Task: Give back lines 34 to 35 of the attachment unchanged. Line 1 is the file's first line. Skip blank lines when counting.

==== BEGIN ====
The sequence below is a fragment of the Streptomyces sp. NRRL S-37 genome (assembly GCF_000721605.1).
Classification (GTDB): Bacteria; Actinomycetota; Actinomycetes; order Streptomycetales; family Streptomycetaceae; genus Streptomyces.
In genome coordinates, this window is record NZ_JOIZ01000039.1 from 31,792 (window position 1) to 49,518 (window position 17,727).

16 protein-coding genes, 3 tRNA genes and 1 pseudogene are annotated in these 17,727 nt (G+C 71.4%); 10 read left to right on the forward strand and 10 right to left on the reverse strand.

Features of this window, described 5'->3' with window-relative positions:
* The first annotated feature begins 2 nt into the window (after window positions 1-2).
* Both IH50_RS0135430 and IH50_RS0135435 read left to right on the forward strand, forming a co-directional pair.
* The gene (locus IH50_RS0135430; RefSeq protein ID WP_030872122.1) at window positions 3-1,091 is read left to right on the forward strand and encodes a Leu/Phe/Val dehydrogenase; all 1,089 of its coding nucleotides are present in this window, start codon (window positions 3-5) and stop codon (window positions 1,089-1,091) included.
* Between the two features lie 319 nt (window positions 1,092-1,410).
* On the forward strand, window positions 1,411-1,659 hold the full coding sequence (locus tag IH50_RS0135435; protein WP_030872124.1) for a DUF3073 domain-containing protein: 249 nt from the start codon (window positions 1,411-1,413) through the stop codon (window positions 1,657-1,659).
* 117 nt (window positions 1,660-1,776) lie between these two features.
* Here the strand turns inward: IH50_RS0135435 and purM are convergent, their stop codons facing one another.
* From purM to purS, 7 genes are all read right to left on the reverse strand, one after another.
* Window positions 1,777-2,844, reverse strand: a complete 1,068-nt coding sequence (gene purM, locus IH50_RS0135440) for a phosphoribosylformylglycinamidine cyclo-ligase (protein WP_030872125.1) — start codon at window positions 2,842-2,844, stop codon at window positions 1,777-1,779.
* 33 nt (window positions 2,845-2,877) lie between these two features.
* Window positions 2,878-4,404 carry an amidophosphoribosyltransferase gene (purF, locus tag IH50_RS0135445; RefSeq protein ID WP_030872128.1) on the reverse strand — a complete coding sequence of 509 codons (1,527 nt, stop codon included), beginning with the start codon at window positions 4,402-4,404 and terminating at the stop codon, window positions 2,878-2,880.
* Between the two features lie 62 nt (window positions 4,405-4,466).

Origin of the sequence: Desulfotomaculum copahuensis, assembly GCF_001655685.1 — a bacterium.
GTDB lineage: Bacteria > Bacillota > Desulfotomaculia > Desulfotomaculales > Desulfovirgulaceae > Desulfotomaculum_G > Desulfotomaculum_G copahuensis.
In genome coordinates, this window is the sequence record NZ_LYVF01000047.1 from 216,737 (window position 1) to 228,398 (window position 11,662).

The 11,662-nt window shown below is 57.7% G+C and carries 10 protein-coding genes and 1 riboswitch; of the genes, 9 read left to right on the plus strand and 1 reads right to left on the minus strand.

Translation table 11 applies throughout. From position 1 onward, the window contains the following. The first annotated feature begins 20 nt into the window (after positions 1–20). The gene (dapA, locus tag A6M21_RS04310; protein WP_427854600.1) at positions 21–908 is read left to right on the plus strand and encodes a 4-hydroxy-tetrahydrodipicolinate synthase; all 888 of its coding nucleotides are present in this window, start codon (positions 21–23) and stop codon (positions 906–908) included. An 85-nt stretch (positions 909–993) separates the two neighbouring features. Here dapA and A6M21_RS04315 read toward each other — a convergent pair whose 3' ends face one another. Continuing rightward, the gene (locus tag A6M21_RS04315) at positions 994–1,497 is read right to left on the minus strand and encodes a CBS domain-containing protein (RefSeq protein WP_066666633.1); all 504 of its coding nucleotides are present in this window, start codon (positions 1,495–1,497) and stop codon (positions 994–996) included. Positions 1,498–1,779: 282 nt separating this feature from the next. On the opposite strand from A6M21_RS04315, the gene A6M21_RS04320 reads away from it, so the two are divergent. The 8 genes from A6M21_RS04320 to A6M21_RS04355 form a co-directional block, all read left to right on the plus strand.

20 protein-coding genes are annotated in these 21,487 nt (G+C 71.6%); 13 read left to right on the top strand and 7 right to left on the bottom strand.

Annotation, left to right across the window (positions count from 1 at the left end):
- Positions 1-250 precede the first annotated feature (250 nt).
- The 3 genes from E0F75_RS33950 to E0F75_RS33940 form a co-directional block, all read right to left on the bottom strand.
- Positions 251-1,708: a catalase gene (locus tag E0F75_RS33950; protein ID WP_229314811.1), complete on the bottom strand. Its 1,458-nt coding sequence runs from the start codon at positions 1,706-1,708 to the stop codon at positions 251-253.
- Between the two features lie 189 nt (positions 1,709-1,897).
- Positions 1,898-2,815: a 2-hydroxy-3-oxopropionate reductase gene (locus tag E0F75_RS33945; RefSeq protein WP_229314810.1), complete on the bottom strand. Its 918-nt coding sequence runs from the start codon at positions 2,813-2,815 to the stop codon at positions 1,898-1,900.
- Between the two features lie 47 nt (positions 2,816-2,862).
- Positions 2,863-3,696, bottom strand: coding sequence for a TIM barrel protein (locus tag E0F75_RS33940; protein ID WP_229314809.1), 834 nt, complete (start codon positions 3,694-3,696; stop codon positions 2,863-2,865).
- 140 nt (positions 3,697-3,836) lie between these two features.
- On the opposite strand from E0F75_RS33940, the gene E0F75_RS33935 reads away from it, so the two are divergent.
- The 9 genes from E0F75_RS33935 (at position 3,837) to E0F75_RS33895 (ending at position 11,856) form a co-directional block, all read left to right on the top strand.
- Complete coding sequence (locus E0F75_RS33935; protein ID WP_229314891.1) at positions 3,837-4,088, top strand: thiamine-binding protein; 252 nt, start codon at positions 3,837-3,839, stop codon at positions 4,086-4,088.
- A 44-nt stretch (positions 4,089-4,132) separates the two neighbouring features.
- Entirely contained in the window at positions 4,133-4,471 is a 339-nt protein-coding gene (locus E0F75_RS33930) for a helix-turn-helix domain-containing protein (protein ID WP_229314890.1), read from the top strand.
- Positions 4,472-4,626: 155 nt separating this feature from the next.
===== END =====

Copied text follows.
- The 9 genes from E0F75_RS33935 (at position 3,837) to E0F75_RS33895 (ending at position 11,856) form a co-directional block, all read left to right on the top strand.
- Complete coding sequence (locus E0F75_RS33935; protein ID WP_229314891.1) at positions 3,837-4,088, top strand: thiamine-binding protein; 252 nt, start codon at positions 3,837-3,839, stop codon at positions 4,086-4,088.